Lady Diana Spencer and the press


    Collector’s Digest


    • The defining artist of post-war American Pop Art, Andy Warhol’s work is immediately recognisable and speaks presciently to issues that define 21st century mass media and digital culture.


    • One of four Princess Diana portraits in this format, Warhol executed this work in 1982, just one year after Diana’s marriage to HRH the Prince of Wales, a much anticipated and publicised event. The present work is the only blue portrait in the set.


    • The subject of major international exhibitions at Tate Modern, London; the Whitney Museum of American Art, New York; and the Musée National d’Art Moderne – Centre Pompidou, Paris, Warhol’s work is also held in the permanent collections of the most important institutions worldwide.


    Princess Diana in interview with Martin Bashir, ‘An Interview with HRH The Princess of Wales’, BBC1, 20 November 1995.

    ii Prime Minister Tony Blair, 31 August, 1997.  

    • Provenance

      Martin Lawrence Galleries, New York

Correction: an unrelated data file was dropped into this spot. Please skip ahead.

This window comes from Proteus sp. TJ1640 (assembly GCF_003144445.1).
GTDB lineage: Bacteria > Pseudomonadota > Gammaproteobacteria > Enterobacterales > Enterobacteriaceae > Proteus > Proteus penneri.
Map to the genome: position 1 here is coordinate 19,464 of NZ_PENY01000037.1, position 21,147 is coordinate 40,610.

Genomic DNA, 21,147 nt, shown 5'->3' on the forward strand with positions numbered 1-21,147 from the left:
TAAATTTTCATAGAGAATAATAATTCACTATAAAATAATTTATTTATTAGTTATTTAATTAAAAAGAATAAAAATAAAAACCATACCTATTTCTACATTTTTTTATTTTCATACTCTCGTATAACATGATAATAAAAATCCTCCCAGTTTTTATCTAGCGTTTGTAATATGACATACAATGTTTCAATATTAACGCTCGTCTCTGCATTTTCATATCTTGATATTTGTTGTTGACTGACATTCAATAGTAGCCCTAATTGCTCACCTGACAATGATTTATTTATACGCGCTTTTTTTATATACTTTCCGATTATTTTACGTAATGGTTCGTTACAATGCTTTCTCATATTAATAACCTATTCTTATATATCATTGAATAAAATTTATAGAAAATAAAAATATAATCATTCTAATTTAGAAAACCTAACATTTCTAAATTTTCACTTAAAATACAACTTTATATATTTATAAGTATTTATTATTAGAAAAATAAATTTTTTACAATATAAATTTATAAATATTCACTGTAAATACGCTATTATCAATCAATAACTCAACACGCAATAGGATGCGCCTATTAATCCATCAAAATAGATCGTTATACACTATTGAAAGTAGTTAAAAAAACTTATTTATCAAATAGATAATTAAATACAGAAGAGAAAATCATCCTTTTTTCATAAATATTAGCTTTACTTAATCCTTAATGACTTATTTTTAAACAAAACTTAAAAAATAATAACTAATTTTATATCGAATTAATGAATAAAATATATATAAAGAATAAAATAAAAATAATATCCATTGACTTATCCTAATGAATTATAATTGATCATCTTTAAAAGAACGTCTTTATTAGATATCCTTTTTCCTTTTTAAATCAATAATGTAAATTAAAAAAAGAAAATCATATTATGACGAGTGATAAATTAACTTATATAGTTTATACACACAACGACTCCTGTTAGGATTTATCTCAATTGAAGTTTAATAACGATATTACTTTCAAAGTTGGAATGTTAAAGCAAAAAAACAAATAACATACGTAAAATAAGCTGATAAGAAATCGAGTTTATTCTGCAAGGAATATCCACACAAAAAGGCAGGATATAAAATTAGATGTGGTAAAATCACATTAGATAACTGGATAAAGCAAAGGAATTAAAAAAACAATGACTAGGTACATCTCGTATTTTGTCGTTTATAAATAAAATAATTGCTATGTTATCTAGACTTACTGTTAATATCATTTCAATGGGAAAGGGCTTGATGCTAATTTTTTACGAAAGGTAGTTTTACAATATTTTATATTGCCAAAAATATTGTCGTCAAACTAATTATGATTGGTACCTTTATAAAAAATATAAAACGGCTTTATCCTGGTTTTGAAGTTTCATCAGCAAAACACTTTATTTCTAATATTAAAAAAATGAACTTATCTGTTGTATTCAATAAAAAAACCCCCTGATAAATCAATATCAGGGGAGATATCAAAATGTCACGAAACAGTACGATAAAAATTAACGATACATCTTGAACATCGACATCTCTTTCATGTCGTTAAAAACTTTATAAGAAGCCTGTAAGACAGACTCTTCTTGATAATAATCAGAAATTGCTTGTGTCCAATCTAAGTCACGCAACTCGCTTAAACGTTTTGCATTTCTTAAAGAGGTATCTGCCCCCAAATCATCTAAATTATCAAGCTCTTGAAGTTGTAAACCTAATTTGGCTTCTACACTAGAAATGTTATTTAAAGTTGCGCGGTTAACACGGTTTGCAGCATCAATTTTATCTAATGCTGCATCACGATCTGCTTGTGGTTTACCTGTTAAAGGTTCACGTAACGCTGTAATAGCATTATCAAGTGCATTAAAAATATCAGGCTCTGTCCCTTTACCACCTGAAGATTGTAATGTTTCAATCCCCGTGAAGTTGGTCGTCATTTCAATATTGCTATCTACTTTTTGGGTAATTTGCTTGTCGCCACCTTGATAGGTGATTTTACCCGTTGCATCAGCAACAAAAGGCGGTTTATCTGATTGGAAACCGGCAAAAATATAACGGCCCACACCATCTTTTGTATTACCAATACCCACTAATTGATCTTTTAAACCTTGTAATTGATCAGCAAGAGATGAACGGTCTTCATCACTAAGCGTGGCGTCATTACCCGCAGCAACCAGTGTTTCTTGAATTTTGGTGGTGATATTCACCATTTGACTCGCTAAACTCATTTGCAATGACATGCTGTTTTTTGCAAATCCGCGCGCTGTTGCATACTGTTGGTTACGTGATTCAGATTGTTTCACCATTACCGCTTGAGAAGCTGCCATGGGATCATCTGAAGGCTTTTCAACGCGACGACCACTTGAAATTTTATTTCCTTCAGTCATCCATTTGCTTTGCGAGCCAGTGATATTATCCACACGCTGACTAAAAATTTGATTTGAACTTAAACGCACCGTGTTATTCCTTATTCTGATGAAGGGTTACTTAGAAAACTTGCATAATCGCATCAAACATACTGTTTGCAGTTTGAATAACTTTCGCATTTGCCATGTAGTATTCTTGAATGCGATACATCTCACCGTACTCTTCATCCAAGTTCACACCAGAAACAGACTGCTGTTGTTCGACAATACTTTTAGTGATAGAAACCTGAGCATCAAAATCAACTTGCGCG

Private Collection (acquired from the above in 1987)
      Christie’s, London, 23 October 1998, lot 100
      Acquired at the above sale by the present owner

    • Artist Biography

      Andy Warhol

      American • 1928 - 1987

      Andy Warhol was the leading exponent of the Pop Art movement in the U.S. in the 1960s. Following an early career as a commercial illustrator, Warhol achieved fame with his revolutionary series of silkscreened prints and paintings of familiar objects, such as Campbell's soup tins, and celebrities, such as Marilyn Monroe. Obsessed with popular culture, celebrity and advertising, Warhol created his slick, seemingly mass-produced images of everyday subject matter from his famed Factory studio in New York City. His use of mechanical methods of reproduction, notably the commercial technique of silk screening, wholly revolutionized art-making.